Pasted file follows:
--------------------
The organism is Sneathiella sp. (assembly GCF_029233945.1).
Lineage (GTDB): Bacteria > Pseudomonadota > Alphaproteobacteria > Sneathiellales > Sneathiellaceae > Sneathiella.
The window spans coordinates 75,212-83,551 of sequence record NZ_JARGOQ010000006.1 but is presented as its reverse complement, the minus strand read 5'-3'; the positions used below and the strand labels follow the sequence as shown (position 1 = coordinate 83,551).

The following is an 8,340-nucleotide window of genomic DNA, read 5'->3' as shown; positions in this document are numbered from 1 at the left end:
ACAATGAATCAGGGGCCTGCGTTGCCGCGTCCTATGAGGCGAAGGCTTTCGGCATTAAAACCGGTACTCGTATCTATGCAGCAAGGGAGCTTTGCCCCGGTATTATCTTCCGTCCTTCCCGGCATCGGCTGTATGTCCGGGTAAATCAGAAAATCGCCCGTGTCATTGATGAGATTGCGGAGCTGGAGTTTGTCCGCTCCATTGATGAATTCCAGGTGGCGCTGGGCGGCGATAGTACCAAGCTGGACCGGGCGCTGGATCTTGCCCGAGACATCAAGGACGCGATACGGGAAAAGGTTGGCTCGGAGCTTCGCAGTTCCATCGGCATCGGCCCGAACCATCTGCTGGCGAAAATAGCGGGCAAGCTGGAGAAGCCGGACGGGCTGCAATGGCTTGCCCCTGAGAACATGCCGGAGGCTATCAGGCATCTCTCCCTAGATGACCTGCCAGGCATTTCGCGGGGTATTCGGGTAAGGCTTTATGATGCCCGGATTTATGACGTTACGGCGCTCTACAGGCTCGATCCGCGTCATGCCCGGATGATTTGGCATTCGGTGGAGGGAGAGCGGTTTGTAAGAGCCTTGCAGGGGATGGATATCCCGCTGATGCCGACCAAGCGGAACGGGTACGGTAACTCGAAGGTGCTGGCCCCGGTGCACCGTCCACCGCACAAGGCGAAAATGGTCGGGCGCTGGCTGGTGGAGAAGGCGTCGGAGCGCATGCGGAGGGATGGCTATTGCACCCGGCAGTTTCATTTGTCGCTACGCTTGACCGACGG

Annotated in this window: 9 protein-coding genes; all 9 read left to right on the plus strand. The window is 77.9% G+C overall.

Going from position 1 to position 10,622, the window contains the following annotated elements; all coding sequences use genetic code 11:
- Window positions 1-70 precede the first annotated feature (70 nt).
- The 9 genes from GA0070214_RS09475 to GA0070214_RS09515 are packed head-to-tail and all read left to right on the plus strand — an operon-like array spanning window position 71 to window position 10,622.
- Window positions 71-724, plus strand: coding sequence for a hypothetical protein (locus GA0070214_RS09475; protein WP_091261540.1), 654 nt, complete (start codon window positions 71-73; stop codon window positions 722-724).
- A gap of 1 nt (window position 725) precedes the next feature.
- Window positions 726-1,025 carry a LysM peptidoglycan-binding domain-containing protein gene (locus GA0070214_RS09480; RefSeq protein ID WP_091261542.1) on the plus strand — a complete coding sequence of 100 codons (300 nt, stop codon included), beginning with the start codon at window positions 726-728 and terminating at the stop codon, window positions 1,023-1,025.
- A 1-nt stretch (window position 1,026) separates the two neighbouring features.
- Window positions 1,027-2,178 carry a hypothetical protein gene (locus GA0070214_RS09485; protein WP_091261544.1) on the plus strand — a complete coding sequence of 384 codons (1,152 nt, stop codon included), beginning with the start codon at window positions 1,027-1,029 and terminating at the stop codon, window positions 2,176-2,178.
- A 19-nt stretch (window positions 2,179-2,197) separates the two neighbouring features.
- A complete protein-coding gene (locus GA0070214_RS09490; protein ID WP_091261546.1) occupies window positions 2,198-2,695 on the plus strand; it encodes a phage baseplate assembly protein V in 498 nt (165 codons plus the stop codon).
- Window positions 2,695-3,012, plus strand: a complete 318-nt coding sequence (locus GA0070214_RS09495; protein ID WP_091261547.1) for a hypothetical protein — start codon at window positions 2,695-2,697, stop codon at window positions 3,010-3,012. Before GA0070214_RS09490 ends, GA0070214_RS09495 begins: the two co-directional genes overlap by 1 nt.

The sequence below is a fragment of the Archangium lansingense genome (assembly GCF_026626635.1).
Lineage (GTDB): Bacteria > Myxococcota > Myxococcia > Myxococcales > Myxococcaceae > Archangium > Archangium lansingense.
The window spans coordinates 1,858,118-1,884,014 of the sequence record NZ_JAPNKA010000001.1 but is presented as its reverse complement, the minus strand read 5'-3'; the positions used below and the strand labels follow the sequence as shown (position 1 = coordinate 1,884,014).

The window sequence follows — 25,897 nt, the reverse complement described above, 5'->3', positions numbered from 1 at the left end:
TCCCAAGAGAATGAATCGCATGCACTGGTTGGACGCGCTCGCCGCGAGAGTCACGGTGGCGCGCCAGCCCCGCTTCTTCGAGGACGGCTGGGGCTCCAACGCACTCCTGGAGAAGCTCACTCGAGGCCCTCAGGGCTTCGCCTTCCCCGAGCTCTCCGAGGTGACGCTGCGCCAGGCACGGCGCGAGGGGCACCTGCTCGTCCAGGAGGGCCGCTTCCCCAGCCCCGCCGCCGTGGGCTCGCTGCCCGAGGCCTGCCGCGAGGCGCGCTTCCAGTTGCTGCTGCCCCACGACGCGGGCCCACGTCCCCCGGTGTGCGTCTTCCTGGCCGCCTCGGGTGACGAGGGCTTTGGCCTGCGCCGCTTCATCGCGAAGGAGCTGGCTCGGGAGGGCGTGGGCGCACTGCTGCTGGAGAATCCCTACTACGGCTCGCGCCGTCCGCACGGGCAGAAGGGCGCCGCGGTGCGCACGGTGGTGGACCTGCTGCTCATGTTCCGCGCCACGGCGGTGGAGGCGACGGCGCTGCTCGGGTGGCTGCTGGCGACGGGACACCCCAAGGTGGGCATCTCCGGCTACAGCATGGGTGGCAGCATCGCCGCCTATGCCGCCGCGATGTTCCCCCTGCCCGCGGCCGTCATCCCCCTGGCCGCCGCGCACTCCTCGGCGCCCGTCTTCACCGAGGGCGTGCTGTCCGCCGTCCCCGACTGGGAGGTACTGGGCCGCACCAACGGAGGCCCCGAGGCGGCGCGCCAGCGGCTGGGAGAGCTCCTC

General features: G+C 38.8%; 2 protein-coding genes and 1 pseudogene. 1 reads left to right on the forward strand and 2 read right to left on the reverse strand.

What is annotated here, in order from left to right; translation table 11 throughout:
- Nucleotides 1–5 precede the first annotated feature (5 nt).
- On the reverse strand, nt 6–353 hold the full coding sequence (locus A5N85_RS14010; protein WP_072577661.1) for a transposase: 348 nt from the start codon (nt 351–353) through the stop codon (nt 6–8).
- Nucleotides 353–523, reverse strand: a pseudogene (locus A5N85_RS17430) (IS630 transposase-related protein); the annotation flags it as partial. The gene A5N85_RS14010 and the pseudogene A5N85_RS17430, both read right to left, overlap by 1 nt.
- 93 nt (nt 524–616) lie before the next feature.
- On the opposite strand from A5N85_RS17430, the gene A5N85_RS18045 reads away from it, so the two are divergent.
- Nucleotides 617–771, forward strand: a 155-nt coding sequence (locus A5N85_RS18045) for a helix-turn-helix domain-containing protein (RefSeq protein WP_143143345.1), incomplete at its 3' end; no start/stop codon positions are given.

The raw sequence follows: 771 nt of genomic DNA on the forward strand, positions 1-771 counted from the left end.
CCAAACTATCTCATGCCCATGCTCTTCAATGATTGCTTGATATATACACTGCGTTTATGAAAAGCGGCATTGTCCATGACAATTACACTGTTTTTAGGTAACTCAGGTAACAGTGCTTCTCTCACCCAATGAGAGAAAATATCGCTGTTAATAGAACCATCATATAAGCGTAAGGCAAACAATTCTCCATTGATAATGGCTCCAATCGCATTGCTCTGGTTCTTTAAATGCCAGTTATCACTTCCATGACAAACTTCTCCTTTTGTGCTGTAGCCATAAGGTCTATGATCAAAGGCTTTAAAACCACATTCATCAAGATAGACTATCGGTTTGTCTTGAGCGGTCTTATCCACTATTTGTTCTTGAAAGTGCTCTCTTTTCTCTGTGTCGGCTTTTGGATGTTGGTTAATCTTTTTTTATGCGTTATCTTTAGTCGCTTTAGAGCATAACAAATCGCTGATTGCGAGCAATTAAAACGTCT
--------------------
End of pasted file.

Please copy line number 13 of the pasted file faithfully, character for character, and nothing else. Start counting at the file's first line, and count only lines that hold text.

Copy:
- A 1-nt stretch (window position 1,026) separates the two neighbouring features.